CASA promotes studying for success

Jennifer Kunka, Associate Provost for advising, hosted the first Spring Webinar for CASA, Center for Academic Success and Achievement, called “Studying Effectively for College Classes.” on Feb. 7 at 3:30 p.m. on Zoom.

Kunka started by comparing studying in high school to studying in college. She talked about how studying in high school is focused more on homework. In high school, you learn from the assigned homework, and your grades are more based on the assessments that you receive. When studying in college, it is focused on more than just homework. Studying in college focuses more on you knowing the material with fewer assessments

“The goal of studying is to become a professional who can apply acquired knowledge and skills to career activities,” Kunka said.

Kunka continued the Webinar by asking students what it means to study. She talked about how reading and reviewing textbooks, reviewing lecture notes, completing homework, practicing math problems/equations, and writing papers are all ways of studying. Reading your textbook and reviewing lecture notes helps the student gather the material and understand it for their next class. 

More ways of studying are creating a reading log, reviewing flashcards, practicing activities required for class assessments, meeting with a tutor and discussing work with professors during office hours. Professors have office hours open for students because they want to help as much as they can. If the student discusses work with their professors during their office hours, rather than through email; Zoom; or in-person, it shows the professor what the student is having trouble with, and they can help them one-on-one.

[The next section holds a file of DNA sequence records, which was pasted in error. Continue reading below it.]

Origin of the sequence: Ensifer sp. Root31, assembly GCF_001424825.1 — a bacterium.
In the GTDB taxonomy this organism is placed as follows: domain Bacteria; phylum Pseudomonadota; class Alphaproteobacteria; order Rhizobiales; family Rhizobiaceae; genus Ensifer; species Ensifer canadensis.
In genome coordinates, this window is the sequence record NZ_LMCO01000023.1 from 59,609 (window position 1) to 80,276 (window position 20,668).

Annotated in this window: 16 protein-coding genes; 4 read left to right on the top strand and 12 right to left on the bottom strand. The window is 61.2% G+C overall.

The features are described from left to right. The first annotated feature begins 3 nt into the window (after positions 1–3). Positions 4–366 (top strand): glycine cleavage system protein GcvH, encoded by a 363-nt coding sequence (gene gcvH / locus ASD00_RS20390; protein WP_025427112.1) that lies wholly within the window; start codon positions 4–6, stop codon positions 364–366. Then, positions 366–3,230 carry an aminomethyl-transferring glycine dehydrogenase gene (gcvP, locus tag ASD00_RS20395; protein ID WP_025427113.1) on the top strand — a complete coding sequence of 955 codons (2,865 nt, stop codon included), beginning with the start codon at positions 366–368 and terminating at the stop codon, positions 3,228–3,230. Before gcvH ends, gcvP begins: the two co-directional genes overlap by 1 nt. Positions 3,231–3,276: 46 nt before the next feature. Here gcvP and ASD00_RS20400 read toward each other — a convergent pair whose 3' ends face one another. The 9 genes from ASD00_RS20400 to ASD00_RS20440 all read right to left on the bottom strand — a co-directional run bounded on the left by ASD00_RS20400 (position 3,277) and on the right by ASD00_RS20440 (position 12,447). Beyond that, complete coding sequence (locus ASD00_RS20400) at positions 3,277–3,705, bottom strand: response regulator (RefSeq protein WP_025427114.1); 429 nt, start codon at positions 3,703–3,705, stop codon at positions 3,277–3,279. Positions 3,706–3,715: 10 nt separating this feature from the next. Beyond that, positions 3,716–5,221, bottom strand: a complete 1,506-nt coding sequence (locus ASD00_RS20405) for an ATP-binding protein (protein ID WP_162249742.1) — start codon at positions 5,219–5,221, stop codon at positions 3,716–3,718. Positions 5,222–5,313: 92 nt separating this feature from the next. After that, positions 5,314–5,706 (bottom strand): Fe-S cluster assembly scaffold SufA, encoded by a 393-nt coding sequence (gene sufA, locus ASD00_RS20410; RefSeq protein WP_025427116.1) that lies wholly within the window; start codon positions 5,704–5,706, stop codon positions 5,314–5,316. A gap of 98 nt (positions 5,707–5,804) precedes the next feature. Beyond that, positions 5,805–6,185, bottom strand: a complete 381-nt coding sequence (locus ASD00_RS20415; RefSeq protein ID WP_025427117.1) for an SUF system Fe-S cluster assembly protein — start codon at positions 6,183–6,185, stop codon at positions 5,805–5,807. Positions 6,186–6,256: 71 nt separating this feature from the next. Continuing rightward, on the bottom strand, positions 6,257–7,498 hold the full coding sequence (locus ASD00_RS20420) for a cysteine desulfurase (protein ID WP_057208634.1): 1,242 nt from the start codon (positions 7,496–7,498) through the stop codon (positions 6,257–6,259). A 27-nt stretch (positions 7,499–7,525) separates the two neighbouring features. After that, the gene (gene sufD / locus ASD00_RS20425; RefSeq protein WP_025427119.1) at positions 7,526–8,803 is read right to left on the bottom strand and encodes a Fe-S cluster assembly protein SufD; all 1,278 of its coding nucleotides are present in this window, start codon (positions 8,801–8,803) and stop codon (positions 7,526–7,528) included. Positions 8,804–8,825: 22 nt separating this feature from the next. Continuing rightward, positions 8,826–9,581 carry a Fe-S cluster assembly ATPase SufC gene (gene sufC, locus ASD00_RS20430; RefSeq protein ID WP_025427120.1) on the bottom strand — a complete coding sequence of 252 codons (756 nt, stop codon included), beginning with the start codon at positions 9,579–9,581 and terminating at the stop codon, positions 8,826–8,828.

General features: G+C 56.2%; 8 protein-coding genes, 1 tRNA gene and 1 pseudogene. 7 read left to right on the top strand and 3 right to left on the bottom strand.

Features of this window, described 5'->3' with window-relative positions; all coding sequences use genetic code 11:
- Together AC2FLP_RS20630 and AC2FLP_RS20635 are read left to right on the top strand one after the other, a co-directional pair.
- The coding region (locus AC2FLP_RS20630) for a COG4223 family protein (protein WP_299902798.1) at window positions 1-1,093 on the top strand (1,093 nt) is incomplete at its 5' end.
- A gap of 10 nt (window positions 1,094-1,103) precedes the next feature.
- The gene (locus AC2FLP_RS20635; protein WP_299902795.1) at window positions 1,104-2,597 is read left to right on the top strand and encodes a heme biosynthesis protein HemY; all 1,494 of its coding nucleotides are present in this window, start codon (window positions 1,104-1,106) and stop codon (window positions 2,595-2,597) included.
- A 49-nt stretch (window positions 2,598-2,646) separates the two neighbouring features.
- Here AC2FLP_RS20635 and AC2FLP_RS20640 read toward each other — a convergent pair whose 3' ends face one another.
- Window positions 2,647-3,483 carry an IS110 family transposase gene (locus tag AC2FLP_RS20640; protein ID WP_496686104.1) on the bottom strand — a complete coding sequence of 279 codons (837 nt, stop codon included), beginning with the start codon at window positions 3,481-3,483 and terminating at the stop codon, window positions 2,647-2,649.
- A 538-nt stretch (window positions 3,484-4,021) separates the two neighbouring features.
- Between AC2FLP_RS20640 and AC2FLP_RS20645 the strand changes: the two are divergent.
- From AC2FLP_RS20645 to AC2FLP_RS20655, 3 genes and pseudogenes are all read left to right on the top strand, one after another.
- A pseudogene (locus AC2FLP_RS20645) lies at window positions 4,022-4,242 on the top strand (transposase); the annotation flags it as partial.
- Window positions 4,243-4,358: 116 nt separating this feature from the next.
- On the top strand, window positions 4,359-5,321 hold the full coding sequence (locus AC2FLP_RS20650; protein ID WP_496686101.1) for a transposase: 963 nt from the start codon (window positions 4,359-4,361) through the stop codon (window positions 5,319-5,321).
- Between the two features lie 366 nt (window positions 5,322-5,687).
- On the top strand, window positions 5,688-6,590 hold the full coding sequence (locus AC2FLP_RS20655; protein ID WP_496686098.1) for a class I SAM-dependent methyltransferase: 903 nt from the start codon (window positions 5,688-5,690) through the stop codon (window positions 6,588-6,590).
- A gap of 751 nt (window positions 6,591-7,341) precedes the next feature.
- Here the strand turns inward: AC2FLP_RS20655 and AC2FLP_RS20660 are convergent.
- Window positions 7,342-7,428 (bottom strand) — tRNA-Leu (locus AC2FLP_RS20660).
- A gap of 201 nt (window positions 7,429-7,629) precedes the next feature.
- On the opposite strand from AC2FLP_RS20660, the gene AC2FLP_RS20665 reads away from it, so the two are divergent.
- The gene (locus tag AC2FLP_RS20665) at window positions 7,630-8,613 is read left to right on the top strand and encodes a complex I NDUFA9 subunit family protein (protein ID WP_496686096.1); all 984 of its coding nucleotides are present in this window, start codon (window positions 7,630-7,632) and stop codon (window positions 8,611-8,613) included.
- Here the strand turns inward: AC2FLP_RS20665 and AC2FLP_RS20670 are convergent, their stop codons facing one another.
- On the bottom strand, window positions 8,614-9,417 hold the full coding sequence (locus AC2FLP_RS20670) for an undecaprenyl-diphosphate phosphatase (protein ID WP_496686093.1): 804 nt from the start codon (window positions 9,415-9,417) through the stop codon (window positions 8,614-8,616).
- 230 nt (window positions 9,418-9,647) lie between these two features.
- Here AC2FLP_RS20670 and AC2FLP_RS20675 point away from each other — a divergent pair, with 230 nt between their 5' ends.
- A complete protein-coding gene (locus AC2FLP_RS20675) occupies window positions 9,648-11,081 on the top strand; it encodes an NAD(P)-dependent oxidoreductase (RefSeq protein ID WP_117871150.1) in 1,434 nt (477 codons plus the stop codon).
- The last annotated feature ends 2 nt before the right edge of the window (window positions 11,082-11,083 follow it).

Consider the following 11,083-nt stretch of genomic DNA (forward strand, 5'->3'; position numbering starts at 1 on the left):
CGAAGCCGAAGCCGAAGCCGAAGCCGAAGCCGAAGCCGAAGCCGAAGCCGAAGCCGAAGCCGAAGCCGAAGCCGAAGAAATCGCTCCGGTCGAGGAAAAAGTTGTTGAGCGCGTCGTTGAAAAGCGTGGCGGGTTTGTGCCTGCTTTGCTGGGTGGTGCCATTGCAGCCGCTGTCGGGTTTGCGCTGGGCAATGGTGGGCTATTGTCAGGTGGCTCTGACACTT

“Studying is not a passive activity, it’s an activity that you need to engage and work with,” Kunka said.

When studying you should give yourself study goals. For example, you could “make it stick”, according to Kunka. When she says “make it stick” she is referring to having six engagements with information for the information to enter your long-term memory. 

According to the Francis Marion University Catalog 2021-2022, page 51, “One semester hour for the lecture is defined as one class hour of classroom or direct faculty instruction per week and an expectation of at least two hours of out-of-class student work each week.” 

For example, if you were a full-time student taking 15 credit hours you would need to study for 45 hours per week and that includes the class meetings. 

Studying for 45 hours per week can make being a college student a full-time job, which is why you should prioritize your responsibilities and activities. If you work another job while also being a full-time student, it is recommended that you work no more than 20 hours per week. Also, creating a schedule that lays out your activities for every day, including study time, could be very helpful to make sure that you study and have enough time for all your other activities throughout the day. 

“Studying starts when you’re taking notes because taking notes teaches your brain what’s important and what’s not,” Kunka said.

When you’re taking notes on a lecture do not write down every word the professor says, and do not look at PowerPoint slides instead of taking notes, instead be an active listener. When you’re an active listener you must identify major points, minor points, and details. Identifying these points is a process of sorting information as you hear it from the professor.

“Don’t give up! Everyone faces challenges different from others, just keep trying. Ask for help when you need it, that’s what professors are here for,” Kunka said.